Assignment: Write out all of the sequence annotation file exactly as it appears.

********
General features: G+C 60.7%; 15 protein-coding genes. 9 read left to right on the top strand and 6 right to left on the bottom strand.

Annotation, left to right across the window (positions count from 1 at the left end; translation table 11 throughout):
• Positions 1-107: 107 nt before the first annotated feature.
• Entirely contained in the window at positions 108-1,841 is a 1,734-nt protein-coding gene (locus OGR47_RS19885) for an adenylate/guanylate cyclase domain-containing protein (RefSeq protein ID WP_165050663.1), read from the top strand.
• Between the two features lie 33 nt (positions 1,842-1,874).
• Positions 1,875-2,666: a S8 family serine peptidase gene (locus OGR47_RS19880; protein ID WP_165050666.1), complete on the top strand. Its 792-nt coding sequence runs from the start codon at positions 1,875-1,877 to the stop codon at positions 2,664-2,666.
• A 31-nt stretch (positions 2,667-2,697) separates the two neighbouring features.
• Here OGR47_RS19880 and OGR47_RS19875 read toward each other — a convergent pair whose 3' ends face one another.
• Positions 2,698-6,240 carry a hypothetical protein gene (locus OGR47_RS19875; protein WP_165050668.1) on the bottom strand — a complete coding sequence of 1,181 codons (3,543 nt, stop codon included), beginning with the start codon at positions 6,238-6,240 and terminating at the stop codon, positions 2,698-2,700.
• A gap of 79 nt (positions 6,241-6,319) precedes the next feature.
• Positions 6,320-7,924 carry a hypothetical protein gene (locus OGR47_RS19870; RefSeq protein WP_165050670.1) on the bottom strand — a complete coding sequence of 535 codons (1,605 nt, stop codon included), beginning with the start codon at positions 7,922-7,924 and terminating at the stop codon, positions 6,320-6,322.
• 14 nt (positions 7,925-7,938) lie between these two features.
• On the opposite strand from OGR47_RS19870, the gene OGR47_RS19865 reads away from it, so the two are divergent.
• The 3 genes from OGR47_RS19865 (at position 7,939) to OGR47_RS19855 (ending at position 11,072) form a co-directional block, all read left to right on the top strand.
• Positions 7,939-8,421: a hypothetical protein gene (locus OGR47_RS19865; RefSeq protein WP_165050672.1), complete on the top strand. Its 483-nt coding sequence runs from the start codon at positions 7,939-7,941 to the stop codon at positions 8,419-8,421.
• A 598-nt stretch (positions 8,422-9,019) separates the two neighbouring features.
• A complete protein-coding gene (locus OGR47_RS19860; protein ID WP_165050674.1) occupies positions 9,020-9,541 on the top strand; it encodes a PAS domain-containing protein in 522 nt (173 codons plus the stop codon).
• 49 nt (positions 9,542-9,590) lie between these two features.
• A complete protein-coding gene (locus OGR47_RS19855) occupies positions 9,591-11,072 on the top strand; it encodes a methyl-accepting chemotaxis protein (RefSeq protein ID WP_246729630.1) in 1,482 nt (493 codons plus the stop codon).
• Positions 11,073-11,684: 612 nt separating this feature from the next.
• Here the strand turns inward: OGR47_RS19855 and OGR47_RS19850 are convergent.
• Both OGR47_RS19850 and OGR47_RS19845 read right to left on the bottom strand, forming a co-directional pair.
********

General features: G+C 60.7%; 15 protein-coding genes. 9 read left to right on the top strand and 6 right to left on the bottom strand.

Annotation, left to right across the window (positions count from 1 at the left end; translation table 11 throughout):
• Positions 1-107: 107 nt before the first annotated feature.
• Entirely contained in the window at positions 108-1,841 is a 1,734-nt protein-coding gene (locus OGR47_RS19885) for an adenylate/guanylate cyclase domain-containing protein (RefSeq protein ID WP_165050663.1), read from the top strand.
• Between the two features lie 33 nt (positions 1,842-1,874).
• Positions 1,875-2,666: a S8 family serine peptidase gene (locus OGR47_RS19880; protein ID WP_165050666.1), complete on the top strand. Its 792-nt coding sequence runs from the start codon at positions 1,875-1,877 to the stop codon at positions 2,664-2,666.
• A 31-nt stretch (positions 2,667-2,697) separates the two neighbouring features.
• Here OGR47_RS19880 and OGR47_RS19875 read toward each other — a convergent pair whose 3' ends face one another.
• Positions 2,698-6,240 carry a hypothetical protein gene (locus OGR47_RS19875; protein WP_165050668.1) on the bottom strand — a complete coding sequence of 1,181 codons (3,543 nt, stop codon included), beginning with the start codon at positions 6,238-6,240 and terminating at the stop codon, positions 2,698-2,700.
• A gap of 79 nt (positions 6,241-6,319) precedes the next feature.
• Positions 6,320-7,924 carry a hypothetical protein gene (locus OGR47_RS19870; RefSeq protein WP_165050670.1) on the bottom strand — a complete coding sequence of 535 codons (1,605 nt, stop codon included), beginning with the start codon at positions 7,922-7,924 and terminating at the stop codon, positions 6,320-6,322.
• 14 nt (positions 7,925-7,938) lie between these two features.
• On the opposite strand from OGR47_RS19870, the gene OGR47_RS19865 reads away from it, so the two are divergent.
• The 3 genes from OGR47_RS19865 (at position 7,939) to OGR47_RS19855 (ending at position 11,072) form a co-directional block, all read left to right on the top strand.
• Positions 7,939-8,421: a hypothetical protein gene (locus OGR47_RS19865; RefSeq protein WP_165050672.1), complete on the top strand. Its 483-nt coding sequence runs from the start codon at positions 7,939-7,941 to the stop codon at positions 8,419-8,421.
• A 598-nt stretch (positions 8,422-9,019) separates the two neighbouring features.
• A complete protein-coding gene (locus OGR47_RS19860; protein ID WP_165050674.1) occupies positions 9,020-9,541 on the top strand; it encodes a PAS domain-containing protein in 522 nt (173 codons plus the stop codon).
• 49 nt (positions 9,542-9,590) lie between these two features.
• A complete protein-coding gene (locus OGR47_RS19855) occupies positions 9,591-11,072 on the top strand; it encodes a methyl-accepting chemotaxis protein (RefSeq protein ID WP_246729630.1) in 1,482 nt (493 codons plus the stop codon).
• Positions 11,073-11,684: 612 nt separating this feature from the next.
• Here the strand turns inward: OGR47_RS19855 and OGR47_RS19850 are convergent.
• Both OGR47_RS19850 and OGR47_RS19845 read right to left on the bottom strand, forming a co-directional pair.